Wednesday, September 12, 2001
Steamboat Springs The government's order halting air traffic over United States airspace since Tuesday did more than keep passengers on the ground.
Mail that is usually shipped by plane must now be transported by truck.
Steamboat Springs is not under the same strain as New York City and Washington, D.C., but slower delivery times should still be expected, Vigil Padilla, a supervisor at the Steamboat Springs post office, said.
About 70 percent of the letters and packages mailed through the U.S. Postal Service are still being shipped on trucks, so delivery time should not be significantly effected by the ban on air travel, Padilla said. The two-day guarantee for first-class and priority mail, however, does not apply while planes are grounded, he said.
Post offices are capable of handling the demand right now but drawn-out restrictions on air travel could further delay first-class and priority mail, Padilla said.
"Another few days of no air travel, and we will definitely be feeling the backup," Padilla said.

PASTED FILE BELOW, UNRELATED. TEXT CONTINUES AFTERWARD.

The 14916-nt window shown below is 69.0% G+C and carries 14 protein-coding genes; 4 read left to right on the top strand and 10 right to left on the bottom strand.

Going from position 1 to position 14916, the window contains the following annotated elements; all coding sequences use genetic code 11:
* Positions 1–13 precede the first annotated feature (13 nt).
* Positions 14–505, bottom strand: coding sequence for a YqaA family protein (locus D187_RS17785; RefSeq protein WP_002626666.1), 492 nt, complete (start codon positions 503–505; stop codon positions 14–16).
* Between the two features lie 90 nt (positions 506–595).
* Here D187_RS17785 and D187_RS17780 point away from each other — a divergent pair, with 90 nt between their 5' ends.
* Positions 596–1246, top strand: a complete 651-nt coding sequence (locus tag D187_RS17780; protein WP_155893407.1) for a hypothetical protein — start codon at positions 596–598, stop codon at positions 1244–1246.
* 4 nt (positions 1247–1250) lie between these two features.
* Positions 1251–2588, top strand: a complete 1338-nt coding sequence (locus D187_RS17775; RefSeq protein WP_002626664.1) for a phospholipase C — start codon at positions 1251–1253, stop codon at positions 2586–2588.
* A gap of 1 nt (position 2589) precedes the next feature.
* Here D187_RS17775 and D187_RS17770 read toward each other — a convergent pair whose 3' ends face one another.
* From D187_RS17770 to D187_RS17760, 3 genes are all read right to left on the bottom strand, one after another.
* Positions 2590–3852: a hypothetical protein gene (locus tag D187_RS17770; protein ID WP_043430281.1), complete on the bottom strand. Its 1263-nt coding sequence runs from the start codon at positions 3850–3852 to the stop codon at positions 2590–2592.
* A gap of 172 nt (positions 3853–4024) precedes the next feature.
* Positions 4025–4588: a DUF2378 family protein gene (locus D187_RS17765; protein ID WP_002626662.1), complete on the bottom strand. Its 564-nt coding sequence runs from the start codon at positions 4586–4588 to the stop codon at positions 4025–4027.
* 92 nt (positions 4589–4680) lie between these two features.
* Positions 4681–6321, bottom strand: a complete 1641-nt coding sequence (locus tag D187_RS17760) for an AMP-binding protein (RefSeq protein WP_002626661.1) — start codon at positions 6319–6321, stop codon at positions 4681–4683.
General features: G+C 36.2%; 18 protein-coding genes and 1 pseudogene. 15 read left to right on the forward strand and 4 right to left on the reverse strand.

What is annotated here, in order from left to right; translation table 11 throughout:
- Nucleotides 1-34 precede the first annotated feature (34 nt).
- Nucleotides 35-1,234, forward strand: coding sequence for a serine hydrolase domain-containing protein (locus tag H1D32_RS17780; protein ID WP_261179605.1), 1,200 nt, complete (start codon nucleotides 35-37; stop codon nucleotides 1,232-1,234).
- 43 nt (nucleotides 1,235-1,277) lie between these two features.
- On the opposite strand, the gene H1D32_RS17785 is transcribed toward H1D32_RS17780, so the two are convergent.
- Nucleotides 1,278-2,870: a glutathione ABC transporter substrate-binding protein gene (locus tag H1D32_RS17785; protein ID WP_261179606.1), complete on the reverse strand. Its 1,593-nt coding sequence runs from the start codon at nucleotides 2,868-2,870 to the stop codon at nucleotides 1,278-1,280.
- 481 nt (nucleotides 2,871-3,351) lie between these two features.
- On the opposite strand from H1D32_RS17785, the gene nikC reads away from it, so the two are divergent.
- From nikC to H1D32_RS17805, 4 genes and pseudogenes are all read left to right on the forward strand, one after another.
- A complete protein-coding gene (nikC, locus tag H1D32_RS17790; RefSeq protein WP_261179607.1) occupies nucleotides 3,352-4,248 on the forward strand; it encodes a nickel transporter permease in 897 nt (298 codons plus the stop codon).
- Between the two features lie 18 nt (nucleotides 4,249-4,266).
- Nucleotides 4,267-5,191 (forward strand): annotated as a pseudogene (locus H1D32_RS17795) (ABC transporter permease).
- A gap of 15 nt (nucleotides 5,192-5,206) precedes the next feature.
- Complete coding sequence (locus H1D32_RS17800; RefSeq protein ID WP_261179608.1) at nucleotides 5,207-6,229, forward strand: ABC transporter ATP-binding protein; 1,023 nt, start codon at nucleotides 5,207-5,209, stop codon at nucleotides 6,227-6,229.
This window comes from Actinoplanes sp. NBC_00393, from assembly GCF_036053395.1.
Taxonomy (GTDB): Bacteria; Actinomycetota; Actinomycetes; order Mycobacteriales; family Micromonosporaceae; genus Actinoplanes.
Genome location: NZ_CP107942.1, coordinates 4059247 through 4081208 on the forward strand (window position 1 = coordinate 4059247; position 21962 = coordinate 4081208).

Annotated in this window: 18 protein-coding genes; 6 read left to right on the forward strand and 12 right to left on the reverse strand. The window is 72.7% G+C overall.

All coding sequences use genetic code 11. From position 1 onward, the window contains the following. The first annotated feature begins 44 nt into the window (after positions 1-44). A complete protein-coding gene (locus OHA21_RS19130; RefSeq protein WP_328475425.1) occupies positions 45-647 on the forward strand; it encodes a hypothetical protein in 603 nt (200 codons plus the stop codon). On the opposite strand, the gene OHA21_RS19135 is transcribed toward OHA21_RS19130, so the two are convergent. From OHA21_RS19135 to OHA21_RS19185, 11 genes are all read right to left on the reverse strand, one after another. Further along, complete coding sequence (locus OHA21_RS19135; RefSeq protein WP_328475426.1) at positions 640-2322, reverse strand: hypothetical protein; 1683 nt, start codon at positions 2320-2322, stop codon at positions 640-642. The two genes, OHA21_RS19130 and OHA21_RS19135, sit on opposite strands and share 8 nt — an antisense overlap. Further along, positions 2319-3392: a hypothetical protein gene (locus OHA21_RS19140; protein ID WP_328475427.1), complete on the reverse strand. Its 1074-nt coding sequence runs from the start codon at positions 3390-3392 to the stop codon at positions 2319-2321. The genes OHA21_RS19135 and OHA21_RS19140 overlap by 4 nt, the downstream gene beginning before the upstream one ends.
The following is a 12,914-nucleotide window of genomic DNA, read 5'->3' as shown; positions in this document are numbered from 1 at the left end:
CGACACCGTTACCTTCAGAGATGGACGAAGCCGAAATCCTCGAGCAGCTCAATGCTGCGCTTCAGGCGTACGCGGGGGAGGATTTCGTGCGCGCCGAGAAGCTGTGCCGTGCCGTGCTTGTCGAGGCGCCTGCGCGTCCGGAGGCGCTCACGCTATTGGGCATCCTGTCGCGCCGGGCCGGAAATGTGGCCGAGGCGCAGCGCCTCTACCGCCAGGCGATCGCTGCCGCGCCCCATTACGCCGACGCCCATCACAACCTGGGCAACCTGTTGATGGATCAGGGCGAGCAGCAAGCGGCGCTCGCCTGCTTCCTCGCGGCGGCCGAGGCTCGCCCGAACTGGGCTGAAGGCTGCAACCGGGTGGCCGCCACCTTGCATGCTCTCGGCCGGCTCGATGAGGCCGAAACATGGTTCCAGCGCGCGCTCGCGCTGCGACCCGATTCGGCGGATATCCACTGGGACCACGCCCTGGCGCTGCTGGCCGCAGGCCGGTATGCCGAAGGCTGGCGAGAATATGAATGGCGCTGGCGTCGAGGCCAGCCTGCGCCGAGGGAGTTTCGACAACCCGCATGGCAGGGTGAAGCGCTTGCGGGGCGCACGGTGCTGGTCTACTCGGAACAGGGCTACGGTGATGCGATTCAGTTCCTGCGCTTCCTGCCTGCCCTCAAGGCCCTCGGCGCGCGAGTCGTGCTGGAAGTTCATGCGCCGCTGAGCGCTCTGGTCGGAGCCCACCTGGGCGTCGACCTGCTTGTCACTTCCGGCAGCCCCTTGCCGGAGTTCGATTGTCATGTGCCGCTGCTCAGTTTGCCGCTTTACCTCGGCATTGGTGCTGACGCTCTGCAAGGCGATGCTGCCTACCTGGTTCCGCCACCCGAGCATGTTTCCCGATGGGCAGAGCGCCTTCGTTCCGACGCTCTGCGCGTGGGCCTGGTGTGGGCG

Al Callahan, who owns Mail Boxes, Etc., said he has not noticed a big difference in delivery time.
Customers who drop off their mail at Postnet Postal and Business Services shouldn't worry about too many delays either, owner Terry Stokes said.
Shipping services in Steamboat Springs depend on the United Parcel Service and Federal Express to deliver their packages.
UPS and FedEx operations have been limited to ground transportation.
"Because they can't deliver by air, we can't expect the same time frame for deliveries," Stokes said. "But we don't anticipate that for long."
Fragile packages that are sensitive to truck shipments are being held until they can be shipped by air, but all other packages are going out, he added.